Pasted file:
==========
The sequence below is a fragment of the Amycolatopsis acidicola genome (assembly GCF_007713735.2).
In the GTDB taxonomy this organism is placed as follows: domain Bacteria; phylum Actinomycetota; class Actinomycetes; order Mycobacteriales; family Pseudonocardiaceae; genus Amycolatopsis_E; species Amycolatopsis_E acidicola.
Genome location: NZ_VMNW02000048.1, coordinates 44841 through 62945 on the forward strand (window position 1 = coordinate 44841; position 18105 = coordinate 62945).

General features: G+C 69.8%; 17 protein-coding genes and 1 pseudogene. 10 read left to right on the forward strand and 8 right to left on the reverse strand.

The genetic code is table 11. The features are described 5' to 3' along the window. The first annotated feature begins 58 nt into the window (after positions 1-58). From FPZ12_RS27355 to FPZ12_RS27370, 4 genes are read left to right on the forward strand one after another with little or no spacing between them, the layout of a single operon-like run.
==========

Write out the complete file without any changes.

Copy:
The sequence below is a fragment of the Amycolatopsis acidicola genome (assembly GCF_007713735.2).
In the GTDB taxonomy this organism is placed as follows: domain Bacteria; phylum Actinomycetota; class Actinomycetes; order Mycobacteriales; family Pseudonocardiaceae; genus Amycolatopsis_E; species Amycolatopsis_E acidicola.
Genome location: NZ_VMNW02000048.1, coordinates 44841 through 62945 on the forward strand (window position 1 = coordinate 44841; position 18105 = coordinate 62945).

General features: G+C 69.8%; 17 protein-coding genes and 1 pseudogene. 10 read left to right on the forward strand and 8 right to left on the reverse strand.

The genetic code is table 11. The features are described 5' to 3' along the window. The first annotated feature begins 58 nt into the window (after positions 1-58). From FPZ12_RS27355 to FPZ12_RS27370, 4 genes are read left to right on the forward strand one after another with little or no spacing between them, the layout of a single operon-like run.